Many dermatology doctors-in-training don't report errors
NEW YORK (Reuters Health) - Many doctors who are training to be dermatologists have committed errors or seen other doctors commit errors, according to a new study.
What's more, those doctors-in-training, known as residents, don't often report the errors or speak up to prevent them, researchers found.
"What can be taken from this paper isn't gloom and doom," Dr. Erik Stratman told Reuters Health.
"Part of medicine in today's world is finding where you can improve and working on those areas to get better," he said.
Stratman is the study's senior author from the Marshfield Clinic in Marshfield, Wisconsin.
The Institute of Medicine put a spotlight on medical errors in a 1999 report. Errors can range from doctors incorrectly diagnosing patients to providing people with substandard follow-up care.
At the same time as that report, the Accreditation Council for Graduate Medical Education, which oversees medical education, issued new safety requirements, Stratman and his colleague, Dr. Jillian Havey Swary, note in JAMA Dermatology.
They write that residents are now required to work in teams to enhance patient safety, improve care and improve the system to prevent errors.
While many studies have been devoted to medical errors since the 1999 report, little is known about the behaviors of dermatology residents and their supervising doctors, known as attendings.
For the new study, the researchers surveyed 142 dermatology residents from 44 programs in the U.S. and Canada. The residents took the survey while attending a session on patient safety sponsored by the American Academy of Dermatology.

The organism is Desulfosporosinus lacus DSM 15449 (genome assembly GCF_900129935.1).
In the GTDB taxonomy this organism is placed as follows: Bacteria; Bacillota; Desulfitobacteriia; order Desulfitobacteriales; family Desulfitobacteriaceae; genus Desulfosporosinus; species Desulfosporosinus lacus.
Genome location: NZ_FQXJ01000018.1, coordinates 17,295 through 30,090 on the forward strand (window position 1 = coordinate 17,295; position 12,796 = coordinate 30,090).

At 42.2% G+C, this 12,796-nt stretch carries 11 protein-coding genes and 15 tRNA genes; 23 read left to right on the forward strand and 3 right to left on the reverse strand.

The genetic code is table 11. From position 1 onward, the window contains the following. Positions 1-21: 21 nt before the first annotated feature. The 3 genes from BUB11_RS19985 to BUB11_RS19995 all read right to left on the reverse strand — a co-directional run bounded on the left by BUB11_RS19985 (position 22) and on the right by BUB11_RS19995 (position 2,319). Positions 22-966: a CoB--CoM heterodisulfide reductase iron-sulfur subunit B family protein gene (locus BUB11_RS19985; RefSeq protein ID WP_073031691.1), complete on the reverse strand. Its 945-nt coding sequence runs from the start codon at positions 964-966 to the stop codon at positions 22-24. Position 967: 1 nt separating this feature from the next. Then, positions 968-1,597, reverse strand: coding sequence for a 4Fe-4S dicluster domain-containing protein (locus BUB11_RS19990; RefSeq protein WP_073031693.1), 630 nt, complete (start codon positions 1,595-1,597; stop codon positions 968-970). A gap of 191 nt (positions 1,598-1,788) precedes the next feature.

Of those who had accidentally stuck themselves with a patient's needle in the past, about 45 percent said they did not report it through the proper channels.
Almost 97 percent of residents reported mislabeling right or left body parts during examinations or biopsies.
And about 83 percent said they had copied and pasted information from a patient's previous visit into his or her medical record without checking if it was accurate.
"We know that that is one of the downsides of the electronic era of charting and documentation - the ease with which cutting and pasting can occur," Stratman said. "That's not new information. It just hasn't been specifically looked at in dermatology training."
He and Swary also asked about the residents' attendings.
About 60 percent said they didn't report errors because they worked with an intimidating attending doctor. And about 78 percent said they had witnessed an attending disregard safety steps.
"What was most alarming was why residents were not reporting their needle stick or why they weren't speaking up if they saw things going not well," Stratman said.
He said dermatology programs will read the new study and improve their local culture of safety.
"I think that studies are very good for prompting things to get better," he said.
Stratman also said that he doesn't think patients should be concerned when they see a dermatologist or a dermatology resident, but they also shouldn't be afraid to speak up.
"I think that there are already actions being taken around the country to heighten the stage of patient safety and residency education programs," he said. "That work preceded this publication."
SOURCE: bit.ly/1lQKH9D JAMA Dermatology, online April 9, 2014.